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Love Your River Water Education & Awareness Campaign

28 February 2013

Love Your River Water Education & Awareness Campaign

Palmerston North City Council is launching an education campaign aimed at improving the health of the city’s water ways.

Sustainable and economic development project coordinator William van Ausdal says the aim of the Love Your River campaign is to highlight the link between river health and water use.

“We want everyone to understand the link and take action to improve the health of our rivers and the wider environment.”

William van Ausdal says 80% of nutrients enter water ways from agricultural, natural and urban runoff, however phosphorus from point sources (commercial, industrial and domestic use) are a significant source of the total load.

Research shows that up to 30% of phosphorus in domestic waste water derives from domestic laundry products, dishwashing detergents and food scraps (DEFRA 2008).

William van Ausdal says there are a number of ways for waste water treatment plants to remove phosphorus including chemical and biological treatments. However this is at considerable cost, something which Palmerston North City Council is experiencing at present.

“By shifting consumer habits towards phosphorus-free detergents and composting food scraps, we have the potential to reduce phosphorus loads to waste water treatment plants, the load in the treated discharge and reduce operational costs.
The ‘Love Your River’ campaign includes:

• Practical tips that promote the reduction of excess nutrients in storm and waste water including:
o Keeping food debris out of drains and composting instead.
o Promoting the use of phosphate-free laundry and dishwashing products.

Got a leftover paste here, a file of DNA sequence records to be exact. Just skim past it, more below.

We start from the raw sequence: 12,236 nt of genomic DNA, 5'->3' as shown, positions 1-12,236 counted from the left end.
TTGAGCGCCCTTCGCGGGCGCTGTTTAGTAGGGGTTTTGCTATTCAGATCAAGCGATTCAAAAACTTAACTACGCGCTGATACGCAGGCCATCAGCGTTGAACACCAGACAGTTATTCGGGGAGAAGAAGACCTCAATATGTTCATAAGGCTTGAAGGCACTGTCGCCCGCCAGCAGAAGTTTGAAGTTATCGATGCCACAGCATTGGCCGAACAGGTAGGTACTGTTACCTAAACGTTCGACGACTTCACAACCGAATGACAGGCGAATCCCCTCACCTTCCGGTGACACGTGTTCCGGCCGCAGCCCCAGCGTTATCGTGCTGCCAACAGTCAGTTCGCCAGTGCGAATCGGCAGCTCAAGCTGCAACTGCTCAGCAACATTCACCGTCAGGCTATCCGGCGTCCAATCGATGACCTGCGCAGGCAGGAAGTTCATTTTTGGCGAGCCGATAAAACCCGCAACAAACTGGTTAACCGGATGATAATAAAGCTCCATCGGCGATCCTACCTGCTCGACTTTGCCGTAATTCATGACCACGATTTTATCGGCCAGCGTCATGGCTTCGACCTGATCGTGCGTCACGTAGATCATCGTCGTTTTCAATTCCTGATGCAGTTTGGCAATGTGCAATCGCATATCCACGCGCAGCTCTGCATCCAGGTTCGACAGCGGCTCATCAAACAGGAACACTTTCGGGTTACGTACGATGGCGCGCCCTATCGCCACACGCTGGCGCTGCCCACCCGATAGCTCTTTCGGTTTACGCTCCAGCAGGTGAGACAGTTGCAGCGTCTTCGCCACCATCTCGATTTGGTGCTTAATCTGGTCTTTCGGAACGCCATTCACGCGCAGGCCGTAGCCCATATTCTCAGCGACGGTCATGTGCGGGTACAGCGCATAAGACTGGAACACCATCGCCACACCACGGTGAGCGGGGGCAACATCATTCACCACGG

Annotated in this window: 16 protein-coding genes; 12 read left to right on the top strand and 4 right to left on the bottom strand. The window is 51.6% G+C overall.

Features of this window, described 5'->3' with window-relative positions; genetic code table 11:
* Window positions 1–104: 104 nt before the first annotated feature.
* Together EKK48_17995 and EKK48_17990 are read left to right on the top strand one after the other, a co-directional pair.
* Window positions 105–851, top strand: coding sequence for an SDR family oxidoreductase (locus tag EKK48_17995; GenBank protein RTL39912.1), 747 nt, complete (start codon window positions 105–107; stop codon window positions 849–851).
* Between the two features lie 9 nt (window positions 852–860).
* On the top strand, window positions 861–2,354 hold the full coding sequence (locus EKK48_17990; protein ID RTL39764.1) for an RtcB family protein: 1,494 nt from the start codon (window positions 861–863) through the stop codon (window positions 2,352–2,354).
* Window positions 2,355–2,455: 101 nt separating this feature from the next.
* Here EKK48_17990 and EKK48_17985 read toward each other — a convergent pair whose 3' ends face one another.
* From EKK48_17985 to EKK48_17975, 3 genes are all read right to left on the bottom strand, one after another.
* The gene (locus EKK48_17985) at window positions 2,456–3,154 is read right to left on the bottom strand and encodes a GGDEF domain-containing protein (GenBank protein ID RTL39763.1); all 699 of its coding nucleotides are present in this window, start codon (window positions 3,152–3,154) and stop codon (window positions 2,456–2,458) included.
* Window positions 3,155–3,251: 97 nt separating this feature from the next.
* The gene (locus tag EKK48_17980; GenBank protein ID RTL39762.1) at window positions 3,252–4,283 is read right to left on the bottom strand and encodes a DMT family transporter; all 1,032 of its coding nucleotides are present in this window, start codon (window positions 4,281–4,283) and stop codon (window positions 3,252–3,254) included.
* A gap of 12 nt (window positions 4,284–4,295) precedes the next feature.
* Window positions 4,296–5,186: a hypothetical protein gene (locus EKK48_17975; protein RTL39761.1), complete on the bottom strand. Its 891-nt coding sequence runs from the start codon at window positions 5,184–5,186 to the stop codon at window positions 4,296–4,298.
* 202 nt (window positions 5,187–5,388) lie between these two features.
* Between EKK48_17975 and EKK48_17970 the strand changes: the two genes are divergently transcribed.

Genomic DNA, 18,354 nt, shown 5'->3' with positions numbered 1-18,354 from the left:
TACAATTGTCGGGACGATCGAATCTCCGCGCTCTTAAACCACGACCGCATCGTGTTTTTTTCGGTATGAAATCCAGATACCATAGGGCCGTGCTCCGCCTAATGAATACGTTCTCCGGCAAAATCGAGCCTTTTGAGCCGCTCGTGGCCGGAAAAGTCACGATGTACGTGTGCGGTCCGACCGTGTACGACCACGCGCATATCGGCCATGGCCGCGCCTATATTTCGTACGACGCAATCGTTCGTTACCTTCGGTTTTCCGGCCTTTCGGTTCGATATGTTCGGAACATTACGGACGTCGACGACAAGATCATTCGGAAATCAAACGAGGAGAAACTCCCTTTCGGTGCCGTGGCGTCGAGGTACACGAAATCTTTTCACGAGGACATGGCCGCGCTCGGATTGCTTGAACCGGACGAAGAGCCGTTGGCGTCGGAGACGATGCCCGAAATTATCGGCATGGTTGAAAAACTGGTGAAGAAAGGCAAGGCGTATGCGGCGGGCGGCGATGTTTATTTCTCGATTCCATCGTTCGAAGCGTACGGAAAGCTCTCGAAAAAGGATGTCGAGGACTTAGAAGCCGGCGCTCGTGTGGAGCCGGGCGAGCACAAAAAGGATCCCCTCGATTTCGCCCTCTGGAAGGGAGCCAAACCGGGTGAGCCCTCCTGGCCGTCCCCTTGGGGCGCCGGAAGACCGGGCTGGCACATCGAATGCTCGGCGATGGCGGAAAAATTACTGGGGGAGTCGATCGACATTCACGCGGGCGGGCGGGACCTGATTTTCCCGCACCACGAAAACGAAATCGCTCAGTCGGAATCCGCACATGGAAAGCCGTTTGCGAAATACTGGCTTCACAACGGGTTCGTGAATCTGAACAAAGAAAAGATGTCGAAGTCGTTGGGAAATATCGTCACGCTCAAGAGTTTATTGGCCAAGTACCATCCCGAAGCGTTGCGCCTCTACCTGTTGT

o Washing cars on the lawn.
• DIY Liquid Laundry Detergent Workshops, educational videos (shown at Downtown Cinemas).
• Reusable billboard signage.
• Messaging delivered directly from retailers on supermarket aisles.

William van Ausdal says the project is borne out of the Council’s Sustainable City Strategy which identifies the health and extent of native biodiversity on land and in water as a priority for the city.

Research shows that urban New Zealand streams are amongst the most nutrient enriched waterways in the country. While other research shows that up to 30% of phosphorus in domestic waste water derives from domestic laundry products, dishwashing detergents and food scraps.

“We know that the excessive supply of nutrients such as phosphorus and nitrogen is strongly linked to the growth of plants, algae, blooms of cyanobacteria, odour problems, and health issues.”

William van Ausdal says the campaign is in no way intended to mitigate the investigation into the effects of the Totara Road Waste Water Treatment Plant discharge into the Manawatū River. “Instead, it is hoped it will support efforts to improve the condition of treated waste water and thereby the health of our river.”

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